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Sun TV vice-prez quits amid controversy

OTTAWA - The controversy over a proposed new TV network that opponents dubbed ''Fox News North'' has taken down a top player in the deal.

OTTAWA - The controversy over a proposed new TV network that opponents dubbed ''Fox News North'' has taken down a top player in the deal.

Kory Teneycke has resigned as vice-president of development at Quebecor Media and head of the Sun newspaper group's Ottawa bureau, citing the often-bitter battle over the birth of Sun TV news.

''Over the summer, this controversy has gotten out of hand,'' he told a news conference Wednesday. ''It has morphed from one of market differentiation to something more vicious and vitriolic and yes, at times, I have contributed to the debasing of that debate myself.''

He said the angry debate ''led to a number of serious accusations and conspiracy theories that have been repeated so often they have taken on the aura of fact.''

Luc Lavoie, a longtime spokesman for former prime minister Brian Mulroney, will take over from Teneycke.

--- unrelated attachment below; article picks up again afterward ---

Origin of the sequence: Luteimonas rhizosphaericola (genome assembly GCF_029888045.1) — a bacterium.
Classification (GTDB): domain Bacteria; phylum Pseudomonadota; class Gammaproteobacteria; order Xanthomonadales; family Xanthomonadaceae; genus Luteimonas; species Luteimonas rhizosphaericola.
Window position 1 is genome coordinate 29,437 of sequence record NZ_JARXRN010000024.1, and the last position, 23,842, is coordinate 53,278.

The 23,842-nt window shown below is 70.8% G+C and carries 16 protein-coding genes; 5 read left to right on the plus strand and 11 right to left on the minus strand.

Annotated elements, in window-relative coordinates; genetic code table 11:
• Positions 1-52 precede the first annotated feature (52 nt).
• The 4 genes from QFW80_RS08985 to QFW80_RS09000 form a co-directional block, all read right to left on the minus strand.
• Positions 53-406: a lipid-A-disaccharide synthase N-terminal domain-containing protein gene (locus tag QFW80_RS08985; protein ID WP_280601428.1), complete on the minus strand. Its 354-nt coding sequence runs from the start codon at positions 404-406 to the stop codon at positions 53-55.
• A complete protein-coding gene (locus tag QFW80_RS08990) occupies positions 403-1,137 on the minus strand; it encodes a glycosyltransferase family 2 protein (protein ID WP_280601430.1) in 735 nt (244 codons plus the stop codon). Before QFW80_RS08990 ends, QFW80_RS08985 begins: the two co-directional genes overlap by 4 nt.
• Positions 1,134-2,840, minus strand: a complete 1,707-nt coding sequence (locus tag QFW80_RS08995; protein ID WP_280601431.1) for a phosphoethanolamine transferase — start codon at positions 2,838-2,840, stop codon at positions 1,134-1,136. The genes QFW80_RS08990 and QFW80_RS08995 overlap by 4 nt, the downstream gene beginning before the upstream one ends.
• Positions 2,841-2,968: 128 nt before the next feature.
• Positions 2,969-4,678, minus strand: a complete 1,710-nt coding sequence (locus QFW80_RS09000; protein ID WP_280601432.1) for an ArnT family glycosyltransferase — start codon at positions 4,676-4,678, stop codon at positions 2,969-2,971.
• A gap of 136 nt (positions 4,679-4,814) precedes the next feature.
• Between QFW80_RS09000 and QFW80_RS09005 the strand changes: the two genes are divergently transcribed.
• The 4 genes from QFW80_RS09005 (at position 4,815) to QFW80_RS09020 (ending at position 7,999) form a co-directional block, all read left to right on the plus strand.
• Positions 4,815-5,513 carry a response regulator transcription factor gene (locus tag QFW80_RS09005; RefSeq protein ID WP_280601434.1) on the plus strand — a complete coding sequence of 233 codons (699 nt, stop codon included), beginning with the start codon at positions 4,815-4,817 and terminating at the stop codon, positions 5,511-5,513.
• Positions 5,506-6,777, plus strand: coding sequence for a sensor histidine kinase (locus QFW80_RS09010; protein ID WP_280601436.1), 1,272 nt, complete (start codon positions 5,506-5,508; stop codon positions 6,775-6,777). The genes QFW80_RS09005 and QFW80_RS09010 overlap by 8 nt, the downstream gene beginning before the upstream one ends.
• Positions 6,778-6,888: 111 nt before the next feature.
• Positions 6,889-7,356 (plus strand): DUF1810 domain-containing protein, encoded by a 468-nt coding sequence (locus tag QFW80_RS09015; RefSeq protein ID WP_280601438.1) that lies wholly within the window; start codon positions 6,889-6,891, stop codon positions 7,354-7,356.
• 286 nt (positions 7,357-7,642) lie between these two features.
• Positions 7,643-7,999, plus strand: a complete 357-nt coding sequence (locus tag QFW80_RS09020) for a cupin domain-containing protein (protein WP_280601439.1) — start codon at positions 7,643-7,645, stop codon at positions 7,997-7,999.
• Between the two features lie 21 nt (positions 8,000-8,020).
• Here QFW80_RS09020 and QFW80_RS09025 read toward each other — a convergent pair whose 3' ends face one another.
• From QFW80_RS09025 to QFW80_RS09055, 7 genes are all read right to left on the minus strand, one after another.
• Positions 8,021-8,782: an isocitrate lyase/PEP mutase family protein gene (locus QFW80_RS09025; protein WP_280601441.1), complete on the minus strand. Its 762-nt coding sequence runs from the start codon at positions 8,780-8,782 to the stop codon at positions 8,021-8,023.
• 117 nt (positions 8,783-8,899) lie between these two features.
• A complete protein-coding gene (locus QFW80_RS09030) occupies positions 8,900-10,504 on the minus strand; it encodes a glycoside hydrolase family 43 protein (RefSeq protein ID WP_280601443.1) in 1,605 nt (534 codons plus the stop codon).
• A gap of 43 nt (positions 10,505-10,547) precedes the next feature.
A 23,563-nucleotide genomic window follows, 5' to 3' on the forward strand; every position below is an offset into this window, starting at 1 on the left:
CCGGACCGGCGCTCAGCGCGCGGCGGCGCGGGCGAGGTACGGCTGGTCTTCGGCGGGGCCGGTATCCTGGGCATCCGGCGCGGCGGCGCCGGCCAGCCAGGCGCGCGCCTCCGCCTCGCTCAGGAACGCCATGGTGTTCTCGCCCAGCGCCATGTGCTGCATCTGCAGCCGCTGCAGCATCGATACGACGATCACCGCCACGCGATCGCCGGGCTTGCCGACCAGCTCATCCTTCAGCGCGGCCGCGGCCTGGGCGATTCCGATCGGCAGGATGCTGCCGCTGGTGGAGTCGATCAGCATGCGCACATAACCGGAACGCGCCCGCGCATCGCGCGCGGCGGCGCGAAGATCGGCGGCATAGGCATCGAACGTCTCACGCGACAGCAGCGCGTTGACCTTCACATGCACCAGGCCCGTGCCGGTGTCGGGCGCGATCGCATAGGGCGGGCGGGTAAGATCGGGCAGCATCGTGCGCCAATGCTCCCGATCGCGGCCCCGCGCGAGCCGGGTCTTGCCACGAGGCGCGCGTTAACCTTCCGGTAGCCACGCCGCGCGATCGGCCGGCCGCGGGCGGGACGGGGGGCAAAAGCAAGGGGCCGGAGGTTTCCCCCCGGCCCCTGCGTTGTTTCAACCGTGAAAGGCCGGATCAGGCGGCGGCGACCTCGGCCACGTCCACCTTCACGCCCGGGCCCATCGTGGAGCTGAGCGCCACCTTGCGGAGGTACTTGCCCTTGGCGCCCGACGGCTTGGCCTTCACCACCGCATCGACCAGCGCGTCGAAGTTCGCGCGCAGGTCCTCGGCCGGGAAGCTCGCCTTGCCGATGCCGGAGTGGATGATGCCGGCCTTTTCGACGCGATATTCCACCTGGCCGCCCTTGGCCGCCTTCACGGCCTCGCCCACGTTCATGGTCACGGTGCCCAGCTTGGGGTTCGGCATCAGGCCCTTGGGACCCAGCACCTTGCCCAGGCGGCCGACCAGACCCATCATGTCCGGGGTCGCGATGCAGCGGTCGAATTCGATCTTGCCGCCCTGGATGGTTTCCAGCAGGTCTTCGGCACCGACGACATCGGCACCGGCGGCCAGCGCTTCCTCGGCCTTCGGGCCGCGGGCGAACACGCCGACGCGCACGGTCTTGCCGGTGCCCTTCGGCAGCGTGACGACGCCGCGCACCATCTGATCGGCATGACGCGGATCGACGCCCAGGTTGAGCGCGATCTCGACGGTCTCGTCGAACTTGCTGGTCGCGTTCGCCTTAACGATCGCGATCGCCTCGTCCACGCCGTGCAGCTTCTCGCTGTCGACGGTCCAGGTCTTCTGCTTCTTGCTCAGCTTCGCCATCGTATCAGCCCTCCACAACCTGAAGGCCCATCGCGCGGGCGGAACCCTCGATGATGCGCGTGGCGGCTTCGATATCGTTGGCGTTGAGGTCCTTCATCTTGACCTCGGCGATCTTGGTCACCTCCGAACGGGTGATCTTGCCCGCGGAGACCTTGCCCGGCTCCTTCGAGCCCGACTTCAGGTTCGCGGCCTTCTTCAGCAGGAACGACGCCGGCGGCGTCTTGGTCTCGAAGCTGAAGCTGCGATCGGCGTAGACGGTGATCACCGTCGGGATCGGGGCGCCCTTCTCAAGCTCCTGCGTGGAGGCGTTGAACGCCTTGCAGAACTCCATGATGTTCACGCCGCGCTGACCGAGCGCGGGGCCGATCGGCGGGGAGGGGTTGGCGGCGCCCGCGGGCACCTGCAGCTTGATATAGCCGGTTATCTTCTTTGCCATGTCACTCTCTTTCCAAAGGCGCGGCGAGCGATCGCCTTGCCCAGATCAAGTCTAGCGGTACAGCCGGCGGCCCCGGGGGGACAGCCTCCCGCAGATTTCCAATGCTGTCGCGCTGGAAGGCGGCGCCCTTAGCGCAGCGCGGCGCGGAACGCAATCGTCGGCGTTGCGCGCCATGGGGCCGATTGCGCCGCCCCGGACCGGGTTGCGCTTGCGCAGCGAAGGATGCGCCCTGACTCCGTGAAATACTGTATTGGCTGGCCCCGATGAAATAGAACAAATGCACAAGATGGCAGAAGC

The new network has been under fire for months. Critics complained that Sun TV is seeking a ''must-carry'' licence designation, which would force it on viewers. Others spoke of close ties to America's Fox News, while some hinted of political interference in the regulator's consideration of the Sun bid for a broadcast licence.

Teneycke said part of the problem was his jump into journalism fresh from the Prime Minister's Office.

''My past political involvement and close association with this government have led to me being a central figure in most of these accusations, regardless of their lack of merit.

''The perception problems associated with such a quick move from active politics to overseeing a bureau covering the very government you just worked for are obvious.''

With all of this baggage weighing on him and the TV bid, he said he had to resign.

Ricken Patel of Avaaz, an international advocacy group which strongly opposed Teneycke and the TV proposal, welcomed the departure.

''The resignation of Prime Minister Harper's former spin doctor from the leadership of one of Canada's most-powerful news organizations is a battle won in a longer fight against crony-media in Canada,'' Patel said in a statement.

Quebecor chief Pierre Karl Peladeau issued a statement thanking Teneycke "for the excellent work he has performed for our company, and we wish him the best of luck in his future endeavours."

Teneycke said he still believes in the Sun TV project as a way of offering Canadians new outlooks.

The new network proposes to broadcast a mix of hard news and opinion and Teneycke said a variety of voices on the air can only be good for the country.

 
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